Criterion Africa Partners plans to deploy up to 50 percent of its $115 million second timberland fund in the next six months, managing director George McPherson told Agri Investor.
The 2018 vintage Africa Sustainable Forestry Fund II had its final close in April and is the successor to the $160 million 2010 vehicle of the same name, which McPherson said has so far “underperformed.”
“Where it’s marked today, it has underperformed what our expectations were,” he explained, but declined to disclose the inaugural fund’s target return rates.
He added that “there are some things going on in the portfolio that will help us move the performance needle much higher from where it is today,” one of which is an exit that is due to close this year but has not yet been publicly announced. The fund has also been challenged by currency devaluation in South Africa, a country in which it holds multiple assets.
Criterion will put the lessons learned from its first fund into practice by pursuing a portfolio of assets that is roughly 75 percent weighted to timber processing facilities, and 25 percent to brownfield tree and timber resources – a reversal of the respective allocations for Fund I.
“[Processing] businesses aren’t necessarily prevalent in Africa yet so we’re looking a little bit more on the industrial side, and looking to deploy capital in existing and developing new industrial processing capacity,” explained McPherson.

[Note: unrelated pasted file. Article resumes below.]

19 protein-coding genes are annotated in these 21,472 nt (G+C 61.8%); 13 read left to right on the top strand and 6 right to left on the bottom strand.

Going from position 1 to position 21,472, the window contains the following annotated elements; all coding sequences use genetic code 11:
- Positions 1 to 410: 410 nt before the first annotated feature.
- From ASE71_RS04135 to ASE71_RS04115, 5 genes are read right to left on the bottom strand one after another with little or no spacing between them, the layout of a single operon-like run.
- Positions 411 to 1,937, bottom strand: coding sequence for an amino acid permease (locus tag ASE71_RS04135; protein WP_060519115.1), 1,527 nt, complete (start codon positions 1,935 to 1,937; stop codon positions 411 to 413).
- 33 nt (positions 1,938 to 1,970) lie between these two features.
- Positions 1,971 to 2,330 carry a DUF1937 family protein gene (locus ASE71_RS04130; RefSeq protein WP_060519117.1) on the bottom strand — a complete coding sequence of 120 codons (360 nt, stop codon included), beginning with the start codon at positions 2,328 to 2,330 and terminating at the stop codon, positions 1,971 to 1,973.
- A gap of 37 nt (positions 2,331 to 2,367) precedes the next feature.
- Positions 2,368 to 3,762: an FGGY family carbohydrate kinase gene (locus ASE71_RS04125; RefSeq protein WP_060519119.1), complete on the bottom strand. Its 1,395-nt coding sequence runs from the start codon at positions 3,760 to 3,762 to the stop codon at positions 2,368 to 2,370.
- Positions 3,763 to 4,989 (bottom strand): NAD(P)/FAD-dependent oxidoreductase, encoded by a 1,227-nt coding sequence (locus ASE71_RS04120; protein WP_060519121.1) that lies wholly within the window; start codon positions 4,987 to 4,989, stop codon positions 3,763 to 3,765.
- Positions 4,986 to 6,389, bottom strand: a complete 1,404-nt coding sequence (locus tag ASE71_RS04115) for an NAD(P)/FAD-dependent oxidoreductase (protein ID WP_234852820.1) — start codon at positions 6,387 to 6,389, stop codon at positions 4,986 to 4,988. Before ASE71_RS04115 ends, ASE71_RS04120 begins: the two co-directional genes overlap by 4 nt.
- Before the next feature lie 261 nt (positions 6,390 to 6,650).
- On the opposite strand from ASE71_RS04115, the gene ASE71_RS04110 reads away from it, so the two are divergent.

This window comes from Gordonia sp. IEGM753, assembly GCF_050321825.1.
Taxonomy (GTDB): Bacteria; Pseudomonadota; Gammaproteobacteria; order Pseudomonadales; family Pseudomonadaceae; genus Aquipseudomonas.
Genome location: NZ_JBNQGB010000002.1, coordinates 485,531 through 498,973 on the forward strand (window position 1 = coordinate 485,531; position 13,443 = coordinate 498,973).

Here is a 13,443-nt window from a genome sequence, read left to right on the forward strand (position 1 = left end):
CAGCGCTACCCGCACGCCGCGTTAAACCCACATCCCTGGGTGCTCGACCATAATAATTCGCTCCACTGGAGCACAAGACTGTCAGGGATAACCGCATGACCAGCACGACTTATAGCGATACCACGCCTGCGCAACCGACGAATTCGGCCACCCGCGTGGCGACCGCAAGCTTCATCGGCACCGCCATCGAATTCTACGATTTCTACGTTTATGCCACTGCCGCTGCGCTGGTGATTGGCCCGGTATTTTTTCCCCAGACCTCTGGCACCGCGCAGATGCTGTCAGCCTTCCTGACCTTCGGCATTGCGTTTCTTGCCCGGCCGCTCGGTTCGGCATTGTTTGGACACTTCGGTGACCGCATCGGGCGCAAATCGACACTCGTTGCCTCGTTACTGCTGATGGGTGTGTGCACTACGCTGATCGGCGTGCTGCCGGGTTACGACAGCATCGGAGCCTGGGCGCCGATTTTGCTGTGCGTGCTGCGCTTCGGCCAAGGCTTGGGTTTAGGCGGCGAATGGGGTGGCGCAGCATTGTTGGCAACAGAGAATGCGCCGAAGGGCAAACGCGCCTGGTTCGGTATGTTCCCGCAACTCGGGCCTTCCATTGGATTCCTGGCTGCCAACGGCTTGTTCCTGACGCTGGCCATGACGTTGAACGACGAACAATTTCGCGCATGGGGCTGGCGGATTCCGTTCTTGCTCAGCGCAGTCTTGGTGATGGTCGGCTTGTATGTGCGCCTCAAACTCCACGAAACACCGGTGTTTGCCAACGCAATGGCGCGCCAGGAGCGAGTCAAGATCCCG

One area where there is “low hanging fruit” is in utility poles, he added, due to the ongoing electrification of African towns and cities. The fund has deployed $20 million of capital into three business so far, McPherson said, one of which is a pole company in South Africa.
Criterion is also pursuing timber assets on which a parcel of the land can be used for agricultural production, as a way to ensure “you’re not waiting 10 years to get dollar revenue, you’re waiting let’s say two to three years.”
“For avocados, by year five you’ve got full maturity and you’re pumping cash. Part of the lessons learned from fund one is we need to look at what can we do here other than forestry, now that we own the asset, to enhance the return potential. The first transaction in fund two is a brownfield forestry asset that’s currently producing poles and it will also have an HBU [higher and better use] component with it as well,” McPherson explained.
Fund II is exclusively backed by seven development finance institutions, including FinDev Canada, CDC Group, African Development Bank, and SIFEM, the last three of which are return investors. The vehicle will target assets located in sub-Saharan Africa, with a focus on Eswatini, Gabon, Ghana, South Africa, Tanzania, Uganda, as well as East African countries.
Certain assets in fund one, for which Criterion has struggled to find exit opportunities but continue to be good performing businesses, could be placed into an evergreen vehicle, confirmed McPherson.
Africa continues to be the lowest cost region for good forestry assets anywhere in the world, he added, and the firm has always believed it is only a matter of time until timberland investors in areas such as Australia and North America would invest in the continent.
“It hasn’t happened yet, but I think there’s a chance that it will happen here moving forward, driven largely by the climate change benefits of forestry,” he said.